The timings of the phases of the overall eclipse worldwide are as follows. In any particular place it would have been seen for a significantly shorter duration as the shadow moved across the Earth:
|Partial eclipse began:||21:25:10 on 9 May UT|
|Annular eclipse began:||22:30:34 on 9 May UT|
|Maximum eclipse:||00:25:13 UT|
|Annular eclipse ended:||02:19:58 UT|
|Partial eclipse ended:||03:25:23 UT|
During this eclipse the Sun was 0.528° in apparent diameter, 0.9% smaller than average. The Moon was just 3 days before apogee, making it fairly small. At maximum eclipse it was 0.504° in apparent diameter, which is 5.1% smaller than average; this was not large enough to cover the Sun, which is why this was an annular eclipse. The statistics page has information on the ranges of the sizes of the Sun and Moon.
The annular eclipse began in Western Australia, then crossed the Northern Territory and the Cape York Peninsula, Papua New Guinea, and the Solomon Islands. It then passed over some of the islands of Kiribati before finishing in the ocean.
This map shows the visibility of the eclipse. The shaded area saw the annular solar eclipse; however, near the edges of this area, the eclipse was very short. The bold line shows the centre of the path, where the eclipse lasted longest.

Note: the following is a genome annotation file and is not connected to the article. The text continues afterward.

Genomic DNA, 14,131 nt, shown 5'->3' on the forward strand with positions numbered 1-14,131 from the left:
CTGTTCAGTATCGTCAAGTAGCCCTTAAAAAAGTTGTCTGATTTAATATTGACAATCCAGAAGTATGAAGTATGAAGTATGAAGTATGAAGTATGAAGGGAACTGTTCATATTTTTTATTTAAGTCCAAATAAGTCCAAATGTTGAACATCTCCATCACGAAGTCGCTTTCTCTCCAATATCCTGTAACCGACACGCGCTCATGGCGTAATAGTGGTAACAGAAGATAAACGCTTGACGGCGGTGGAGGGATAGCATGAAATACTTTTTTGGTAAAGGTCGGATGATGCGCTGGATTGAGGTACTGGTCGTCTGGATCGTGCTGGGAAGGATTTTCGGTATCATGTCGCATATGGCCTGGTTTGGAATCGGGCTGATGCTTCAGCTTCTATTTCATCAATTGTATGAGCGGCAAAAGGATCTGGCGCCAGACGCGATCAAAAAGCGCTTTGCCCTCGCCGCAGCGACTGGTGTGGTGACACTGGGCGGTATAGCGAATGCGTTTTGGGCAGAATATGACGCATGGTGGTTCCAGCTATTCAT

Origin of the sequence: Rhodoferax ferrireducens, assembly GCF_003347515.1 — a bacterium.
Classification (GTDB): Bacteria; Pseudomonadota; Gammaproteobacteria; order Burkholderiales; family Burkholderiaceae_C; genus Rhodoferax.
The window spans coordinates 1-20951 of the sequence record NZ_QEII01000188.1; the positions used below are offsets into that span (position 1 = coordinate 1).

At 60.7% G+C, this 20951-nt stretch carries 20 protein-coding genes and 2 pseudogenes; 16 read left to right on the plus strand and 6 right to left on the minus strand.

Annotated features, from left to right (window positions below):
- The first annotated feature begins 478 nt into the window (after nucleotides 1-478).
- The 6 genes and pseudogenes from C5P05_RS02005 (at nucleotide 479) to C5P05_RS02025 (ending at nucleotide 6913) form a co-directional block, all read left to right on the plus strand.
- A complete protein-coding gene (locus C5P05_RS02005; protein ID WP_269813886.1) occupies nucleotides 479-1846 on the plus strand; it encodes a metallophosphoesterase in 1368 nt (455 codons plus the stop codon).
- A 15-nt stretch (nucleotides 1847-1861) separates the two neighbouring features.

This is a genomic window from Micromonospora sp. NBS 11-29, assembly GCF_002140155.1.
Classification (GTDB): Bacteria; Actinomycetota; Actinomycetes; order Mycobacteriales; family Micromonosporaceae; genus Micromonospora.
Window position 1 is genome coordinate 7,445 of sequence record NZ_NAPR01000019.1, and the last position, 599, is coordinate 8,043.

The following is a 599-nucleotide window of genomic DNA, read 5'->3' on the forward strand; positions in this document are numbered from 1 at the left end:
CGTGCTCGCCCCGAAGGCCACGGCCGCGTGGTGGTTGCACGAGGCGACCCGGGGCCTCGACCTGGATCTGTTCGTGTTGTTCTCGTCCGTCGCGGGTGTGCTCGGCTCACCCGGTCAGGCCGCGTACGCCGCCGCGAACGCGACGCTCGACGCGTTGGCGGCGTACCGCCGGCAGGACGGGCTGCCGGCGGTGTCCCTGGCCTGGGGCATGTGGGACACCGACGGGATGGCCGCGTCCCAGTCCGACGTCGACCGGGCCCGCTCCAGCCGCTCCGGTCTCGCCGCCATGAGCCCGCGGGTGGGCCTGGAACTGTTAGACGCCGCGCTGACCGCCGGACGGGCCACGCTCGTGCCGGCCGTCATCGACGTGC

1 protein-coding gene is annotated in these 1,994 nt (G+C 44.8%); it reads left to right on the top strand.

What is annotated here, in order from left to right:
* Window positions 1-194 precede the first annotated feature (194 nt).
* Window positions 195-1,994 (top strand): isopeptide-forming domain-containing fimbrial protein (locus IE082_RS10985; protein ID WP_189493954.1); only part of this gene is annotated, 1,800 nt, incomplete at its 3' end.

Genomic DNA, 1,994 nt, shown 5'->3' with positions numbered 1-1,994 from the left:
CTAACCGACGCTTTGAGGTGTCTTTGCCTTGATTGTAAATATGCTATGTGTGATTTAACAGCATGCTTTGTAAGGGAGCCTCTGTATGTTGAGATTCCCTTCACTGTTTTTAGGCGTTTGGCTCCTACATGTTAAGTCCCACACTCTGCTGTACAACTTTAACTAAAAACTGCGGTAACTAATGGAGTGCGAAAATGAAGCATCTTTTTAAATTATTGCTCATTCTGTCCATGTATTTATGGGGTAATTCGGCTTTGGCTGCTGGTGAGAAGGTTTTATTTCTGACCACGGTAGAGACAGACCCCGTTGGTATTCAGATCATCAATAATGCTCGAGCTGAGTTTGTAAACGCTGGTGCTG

Use the zoom controls to zoom in and out; hover your mouse over any point on the centreline to see the time and duration of the eclipse at that point. You can pan and zoom the map to see detail for any part of the eclipse path.
This map sourced from NASA's Eclipse Web Site shows the visibility of the annular solar eclipse. It also shows the broader area in which a partial eclipse was seen. (Click on it for the full-sized version.)
This eclipse season contains 3 eclipses:
This was the 31st eclipse in solar Saros series 138.The surrounding eclipses in this Saros series are:
|UT Date/time (max)||00:25:12 on 10 May UT||TDT Date/time (max)||00:26:20 on 10 May TDT|
|Saros Series||138||Number in Series||30|
|Penumbral Magnitiude||Central Magnitiude||0.9544|
|Gamma||-0.2694||Path Width (km)||173|
|Delta T||1m08s||Error||± 0m02s (95%)|
|Penumbral Duration||Partial Duration|
|Partial Rating||Total Rating|
|Sun Distance||151057990 km (82.0%)||Moon Distance||401063 km (88.8%)|
|Sun Diameter||0.528°||Moon Diameter||0.496° - 0.504°|
|Perigee||19:48 on 27 Apr UT||Apogee||13:32 on 13 May UT|
|Contact p1||21:25:10 on 9 May UT||Contact p2|
|Contact u1||22:30:34 on 9 May UT||Contact u2||22:34:47 on 9 May UT|
|Max eclipse||00:25:13 on 10 May UT|
|Contact u3||02:15:42 on 10 May UT||Contact u4||02:19:58 on 10 May UT|
|Contact p3||Contact p4||03:25:23 on 10 May UT|
The Sun and Moon distances are shown in km, and as a percentage of their minimum - maximum distances; hence 0% is the closest possible (Earth's perihelion, or the Moon's closest possible perigee) and 100% is the farthest (aphelion, the farthest apogee). The statistics page has information on the ranges of sizes of the Sun and Moon.
Data last updated: 2015-06-21 22:11:46 UTC.